Public disenchantment with the war continues to growby Peter Kellner / December 12, 2012 / Leave a comment
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Over the past five years, what residual optimism existed about Afghanistan has drained away. At no point did more than a tiny minority think we were winning; but the proportion that thought we would eventually succeed has halved from almost four in ten to fewer than two in ten. Not surprisingly, the proportion thinking our troops should be brought home as soon as possible has grown.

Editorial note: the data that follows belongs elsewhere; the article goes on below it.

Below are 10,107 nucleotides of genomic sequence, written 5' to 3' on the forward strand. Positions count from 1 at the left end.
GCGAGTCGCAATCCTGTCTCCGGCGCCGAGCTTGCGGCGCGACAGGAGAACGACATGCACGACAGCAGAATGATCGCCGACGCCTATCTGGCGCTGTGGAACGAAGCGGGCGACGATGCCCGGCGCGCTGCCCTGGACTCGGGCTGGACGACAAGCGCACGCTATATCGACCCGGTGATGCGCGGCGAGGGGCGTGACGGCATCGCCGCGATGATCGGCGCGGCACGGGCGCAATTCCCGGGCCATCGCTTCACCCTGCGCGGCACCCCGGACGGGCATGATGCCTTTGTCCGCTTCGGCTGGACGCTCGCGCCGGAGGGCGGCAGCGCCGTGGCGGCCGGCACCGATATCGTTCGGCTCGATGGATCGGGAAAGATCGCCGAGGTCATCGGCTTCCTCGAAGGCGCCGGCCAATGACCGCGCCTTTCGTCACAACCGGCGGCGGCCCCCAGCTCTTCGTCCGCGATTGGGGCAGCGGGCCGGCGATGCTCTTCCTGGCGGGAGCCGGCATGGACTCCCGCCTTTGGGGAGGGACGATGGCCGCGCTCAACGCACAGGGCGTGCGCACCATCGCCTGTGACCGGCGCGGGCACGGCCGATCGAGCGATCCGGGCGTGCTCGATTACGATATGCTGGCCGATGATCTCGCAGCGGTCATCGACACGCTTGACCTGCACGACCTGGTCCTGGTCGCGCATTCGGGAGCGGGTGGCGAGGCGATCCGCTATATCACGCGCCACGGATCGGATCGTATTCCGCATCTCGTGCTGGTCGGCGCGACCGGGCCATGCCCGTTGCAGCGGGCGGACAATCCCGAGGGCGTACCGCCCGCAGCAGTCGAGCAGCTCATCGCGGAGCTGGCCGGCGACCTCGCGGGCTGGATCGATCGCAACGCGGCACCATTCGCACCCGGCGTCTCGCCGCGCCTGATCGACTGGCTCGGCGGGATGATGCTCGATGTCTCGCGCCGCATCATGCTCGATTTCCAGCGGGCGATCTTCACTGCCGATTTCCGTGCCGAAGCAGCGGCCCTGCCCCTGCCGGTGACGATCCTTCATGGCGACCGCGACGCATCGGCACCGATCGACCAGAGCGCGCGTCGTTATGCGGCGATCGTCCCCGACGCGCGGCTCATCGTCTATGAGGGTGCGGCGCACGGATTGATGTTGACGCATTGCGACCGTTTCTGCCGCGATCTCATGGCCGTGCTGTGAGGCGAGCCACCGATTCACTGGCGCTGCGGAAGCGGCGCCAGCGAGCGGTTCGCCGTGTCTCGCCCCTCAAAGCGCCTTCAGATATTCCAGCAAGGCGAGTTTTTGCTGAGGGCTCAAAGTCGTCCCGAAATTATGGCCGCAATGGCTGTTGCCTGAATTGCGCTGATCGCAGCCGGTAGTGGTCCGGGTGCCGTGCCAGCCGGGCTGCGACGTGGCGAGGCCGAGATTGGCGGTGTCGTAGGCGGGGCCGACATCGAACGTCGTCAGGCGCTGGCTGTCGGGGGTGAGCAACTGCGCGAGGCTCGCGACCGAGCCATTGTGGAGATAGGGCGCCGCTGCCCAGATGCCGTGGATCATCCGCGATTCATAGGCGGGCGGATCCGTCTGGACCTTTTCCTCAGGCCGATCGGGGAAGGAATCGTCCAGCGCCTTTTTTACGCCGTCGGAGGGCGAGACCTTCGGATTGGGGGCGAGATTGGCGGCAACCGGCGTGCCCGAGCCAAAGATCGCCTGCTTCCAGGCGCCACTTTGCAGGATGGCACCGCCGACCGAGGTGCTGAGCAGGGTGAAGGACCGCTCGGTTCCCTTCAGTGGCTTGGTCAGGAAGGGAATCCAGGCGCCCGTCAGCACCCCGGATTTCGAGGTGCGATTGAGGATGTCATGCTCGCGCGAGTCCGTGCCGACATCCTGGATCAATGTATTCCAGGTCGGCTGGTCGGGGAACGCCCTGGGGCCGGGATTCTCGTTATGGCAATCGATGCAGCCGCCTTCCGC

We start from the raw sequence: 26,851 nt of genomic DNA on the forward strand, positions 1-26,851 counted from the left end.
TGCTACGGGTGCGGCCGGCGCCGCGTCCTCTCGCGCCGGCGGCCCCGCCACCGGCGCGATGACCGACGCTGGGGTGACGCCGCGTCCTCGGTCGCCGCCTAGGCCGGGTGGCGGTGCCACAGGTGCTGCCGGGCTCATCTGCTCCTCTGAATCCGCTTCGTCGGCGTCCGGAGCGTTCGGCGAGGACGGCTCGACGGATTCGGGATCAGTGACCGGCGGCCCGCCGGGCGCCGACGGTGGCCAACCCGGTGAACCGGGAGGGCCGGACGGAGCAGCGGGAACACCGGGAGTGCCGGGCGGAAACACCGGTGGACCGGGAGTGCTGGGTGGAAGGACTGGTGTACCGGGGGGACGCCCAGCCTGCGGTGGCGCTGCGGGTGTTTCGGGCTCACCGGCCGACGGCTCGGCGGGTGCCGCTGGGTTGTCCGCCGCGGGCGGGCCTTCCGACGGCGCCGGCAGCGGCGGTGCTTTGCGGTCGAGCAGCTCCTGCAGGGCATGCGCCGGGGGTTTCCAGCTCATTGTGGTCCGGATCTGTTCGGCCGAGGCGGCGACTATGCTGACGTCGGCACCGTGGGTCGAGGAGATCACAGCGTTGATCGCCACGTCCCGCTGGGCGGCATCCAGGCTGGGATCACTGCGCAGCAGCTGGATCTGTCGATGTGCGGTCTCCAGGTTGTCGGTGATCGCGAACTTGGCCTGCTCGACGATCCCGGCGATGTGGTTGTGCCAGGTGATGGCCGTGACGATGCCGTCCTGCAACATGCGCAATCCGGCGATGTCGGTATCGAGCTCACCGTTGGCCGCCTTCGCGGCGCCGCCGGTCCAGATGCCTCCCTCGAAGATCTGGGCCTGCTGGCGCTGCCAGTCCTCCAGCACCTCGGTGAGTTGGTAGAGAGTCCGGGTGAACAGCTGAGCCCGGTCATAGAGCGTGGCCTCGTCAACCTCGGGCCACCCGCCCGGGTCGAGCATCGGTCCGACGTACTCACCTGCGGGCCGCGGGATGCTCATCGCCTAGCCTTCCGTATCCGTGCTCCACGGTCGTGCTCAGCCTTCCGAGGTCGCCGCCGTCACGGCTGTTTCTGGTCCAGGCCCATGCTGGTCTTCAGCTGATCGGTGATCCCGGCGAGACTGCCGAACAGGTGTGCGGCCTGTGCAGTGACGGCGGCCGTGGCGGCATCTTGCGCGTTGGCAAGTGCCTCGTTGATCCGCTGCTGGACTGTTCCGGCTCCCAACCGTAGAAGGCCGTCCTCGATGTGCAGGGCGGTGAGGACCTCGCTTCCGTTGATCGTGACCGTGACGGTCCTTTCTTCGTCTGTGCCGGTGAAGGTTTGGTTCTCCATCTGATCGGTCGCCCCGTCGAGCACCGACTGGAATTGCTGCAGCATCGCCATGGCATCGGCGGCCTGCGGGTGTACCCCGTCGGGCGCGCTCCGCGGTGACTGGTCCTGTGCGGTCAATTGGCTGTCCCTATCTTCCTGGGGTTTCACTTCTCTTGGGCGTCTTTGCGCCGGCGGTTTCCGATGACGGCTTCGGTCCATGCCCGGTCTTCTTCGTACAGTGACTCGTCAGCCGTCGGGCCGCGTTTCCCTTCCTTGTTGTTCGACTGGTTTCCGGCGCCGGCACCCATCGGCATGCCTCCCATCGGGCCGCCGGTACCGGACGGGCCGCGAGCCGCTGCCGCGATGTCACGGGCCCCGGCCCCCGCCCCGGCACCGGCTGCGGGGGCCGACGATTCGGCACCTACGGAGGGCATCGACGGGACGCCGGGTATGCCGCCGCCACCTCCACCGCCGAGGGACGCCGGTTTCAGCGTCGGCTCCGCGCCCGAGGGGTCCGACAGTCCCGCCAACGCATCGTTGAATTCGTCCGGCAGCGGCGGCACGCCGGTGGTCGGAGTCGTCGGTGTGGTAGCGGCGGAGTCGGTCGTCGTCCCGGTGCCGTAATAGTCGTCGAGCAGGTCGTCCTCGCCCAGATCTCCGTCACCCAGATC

In some ways, public disenchantment with the war in Afghanistan is more telling than opposition to the Iraq war. That controversy was dominated by allegations of illegality (the absence of a clear UN mandate for the invasion) and dishonesty (over the “evidence” of weapons of mass destruction). The war in Afghanistan was explicitly backed by the UN, and few Britons doubt that al Qaeda and the Taliban are ruthless and violent. It is performance, not morality, that concerns the public. We went to war in a good cause, but have not prevailed. We want our troops to go to war for the right reasons; but we also need them to win. We are not at all keen on noble failure.